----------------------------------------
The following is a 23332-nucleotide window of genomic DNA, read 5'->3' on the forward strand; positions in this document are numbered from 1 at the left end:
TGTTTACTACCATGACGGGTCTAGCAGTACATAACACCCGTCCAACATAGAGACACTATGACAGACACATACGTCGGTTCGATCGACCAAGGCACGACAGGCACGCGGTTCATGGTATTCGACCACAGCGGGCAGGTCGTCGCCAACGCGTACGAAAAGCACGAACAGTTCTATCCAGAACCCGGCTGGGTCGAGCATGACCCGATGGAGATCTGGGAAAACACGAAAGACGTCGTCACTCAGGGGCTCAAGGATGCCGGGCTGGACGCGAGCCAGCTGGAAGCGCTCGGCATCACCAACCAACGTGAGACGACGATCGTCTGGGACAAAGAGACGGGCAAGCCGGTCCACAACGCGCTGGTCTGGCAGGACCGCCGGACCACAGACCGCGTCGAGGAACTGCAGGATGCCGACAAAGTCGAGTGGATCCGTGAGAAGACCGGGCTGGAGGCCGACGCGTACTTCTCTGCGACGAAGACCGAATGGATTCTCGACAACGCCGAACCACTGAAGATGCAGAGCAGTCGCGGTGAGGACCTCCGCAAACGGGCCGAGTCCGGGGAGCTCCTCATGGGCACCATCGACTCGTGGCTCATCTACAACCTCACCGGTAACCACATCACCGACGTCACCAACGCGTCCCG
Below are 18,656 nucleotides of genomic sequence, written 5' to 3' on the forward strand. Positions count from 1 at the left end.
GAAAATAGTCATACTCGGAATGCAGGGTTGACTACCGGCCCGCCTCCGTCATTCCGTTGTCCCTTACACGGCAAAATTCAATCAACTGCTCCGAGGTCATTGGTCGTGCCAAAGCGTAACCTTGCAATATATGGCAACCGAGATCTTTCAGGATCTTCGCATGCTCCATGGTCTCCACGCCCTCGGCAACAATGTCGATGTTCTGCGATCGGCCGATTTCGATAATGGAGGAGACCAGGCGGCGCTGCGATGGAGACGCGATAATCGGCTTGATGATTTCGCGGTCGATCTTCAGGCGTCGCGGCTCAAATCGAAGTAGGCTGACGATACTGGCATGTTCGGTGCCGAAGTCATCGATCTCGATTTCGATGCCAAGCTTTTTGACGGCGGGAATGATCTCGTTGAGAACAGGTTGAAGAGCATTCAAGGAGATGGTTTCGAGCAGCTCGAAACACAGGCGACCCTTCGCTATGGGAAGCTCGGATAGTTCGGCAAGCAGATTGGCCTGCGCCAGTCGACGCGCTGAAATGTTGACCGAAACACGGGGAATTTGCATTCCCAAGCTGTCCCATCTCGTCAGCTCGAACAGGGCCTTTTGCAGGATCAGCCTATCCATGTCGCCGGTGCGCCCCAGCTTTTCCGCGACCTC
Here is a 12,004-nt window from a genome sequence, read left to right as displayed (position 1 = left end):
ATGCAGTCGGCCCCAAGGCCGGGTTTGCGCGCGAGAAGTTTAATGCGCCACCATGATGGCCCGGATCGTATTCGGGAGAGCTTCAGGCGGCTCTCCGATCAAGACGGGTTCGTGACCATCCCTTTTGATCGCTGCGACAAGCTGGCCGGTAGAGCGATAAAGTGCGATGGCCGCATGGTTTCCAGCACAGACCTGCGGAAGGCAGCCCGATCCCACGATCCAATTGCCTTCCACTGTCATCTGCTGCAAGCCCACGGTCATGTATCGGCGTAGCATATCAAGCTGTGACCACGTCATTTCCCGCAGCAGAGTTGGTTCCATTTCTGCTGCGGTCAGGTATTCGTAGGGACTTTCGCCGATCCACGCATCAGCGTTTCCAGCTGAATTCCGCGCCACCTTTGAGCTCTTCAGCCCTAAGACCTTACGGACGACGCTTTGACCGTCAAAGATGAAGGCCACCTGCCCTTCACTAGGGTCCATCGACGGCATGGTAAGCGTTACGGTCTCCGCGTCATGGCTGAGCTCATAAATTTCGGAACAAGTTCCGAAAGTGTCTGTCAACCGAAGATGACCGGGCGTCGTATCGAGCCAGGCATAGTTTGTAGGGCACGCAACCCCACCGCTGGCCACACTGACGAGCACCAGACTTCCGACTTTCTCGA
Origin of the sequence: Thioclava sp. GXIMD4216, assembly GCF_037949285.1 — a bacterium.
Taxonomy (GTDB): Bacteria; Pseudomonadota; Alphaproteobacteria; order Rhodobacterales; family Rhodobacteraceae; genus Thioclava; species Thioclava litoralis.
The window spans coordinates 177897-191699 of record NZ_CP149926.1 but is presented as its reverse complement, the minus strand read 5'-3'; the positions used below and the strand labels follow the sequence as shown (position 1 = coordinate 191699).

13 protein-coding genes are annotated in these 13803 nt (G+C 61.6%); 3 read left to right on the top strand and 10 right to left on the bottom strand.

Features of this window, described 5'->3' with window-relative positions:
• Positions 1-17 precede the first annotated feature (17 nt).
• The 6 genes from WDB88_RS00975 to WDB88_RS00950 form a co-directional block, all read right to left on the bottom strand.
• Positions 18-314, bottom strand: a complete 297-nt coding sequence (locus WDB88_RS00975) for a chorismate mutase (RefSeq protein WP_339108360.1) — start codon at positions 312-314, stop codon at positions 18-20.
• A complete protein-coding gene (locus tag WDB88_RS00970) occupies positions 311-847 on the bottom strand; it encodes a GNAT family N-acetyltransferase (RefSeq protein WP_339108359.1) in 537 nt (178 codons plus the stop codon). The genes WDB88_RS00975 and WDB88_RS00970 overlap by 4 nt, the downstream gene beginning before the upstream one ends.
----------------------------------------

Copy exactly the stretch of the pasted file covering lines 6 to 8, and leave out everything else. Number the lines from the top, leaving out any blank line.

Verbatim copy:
ATGCAGTCGGCCCCAAGGCCGGGTTTGCGCGCGAGAAGTTTAATGCGCCACCATGATGGCCCGGATCGTATTCGGGAGAGCTTCAGGCGGCTCTCCGATCAAGACGGGTTCGTGACCATCCCTTTTGATCGCTGCGACAAGCTGGCCGGTAGAGCGATAAAGTGCGATGGCCGCATGGTTTCCAGCACAGACCTGCGGAAGGCAGCCCGATCCCACGATCCAATTGCCTTCCACTGTCATCTGCTGCAAGCCCACGGTCATGTATCGGCGTAGCATATCAAGCTGTGACCACGTCATTTCCCGCAGCAGAGTTGGTTCCATTTCTGCTGCGGTCAGGTATTCGTAGGGACTTTCGCCGATCCACGCATCAGCGTTTCCAGCTGAATTCCGCGCCACCTTTGAGCTCTTCAGCCCTAAGACCTTACGGACGACGCTTTGACCGTCAAAGATGAAGGCCACCTGCCCTTCACTAGGGTCCATCGACGGCATGGTAAGCGTTACGGTCTCCGCGTCATGGCTGAGCTCATAAATTTCGGAACAAGTTCCGAAAGTGTCTGTCAACCGAAGATGACCGGGCGTCGTATCGAGCCAGGCATAGTTTGTAGGGCACGCAACCCCACCGCTGGCCACACTGACGAGCACCAGACTTCCGACTTTCTCGA
Origin of the sequence: Thioclava sp. GXIMD4216, assembly GCF_037949285.1 — a bacterium.
Taxonomy (GTDB): Bacteria; Pseudomonadota; Alphaproteobacteria; order Rhodobacterales; family Rhodobacteraceae; genus Thioclava; species Thioclava litoralis.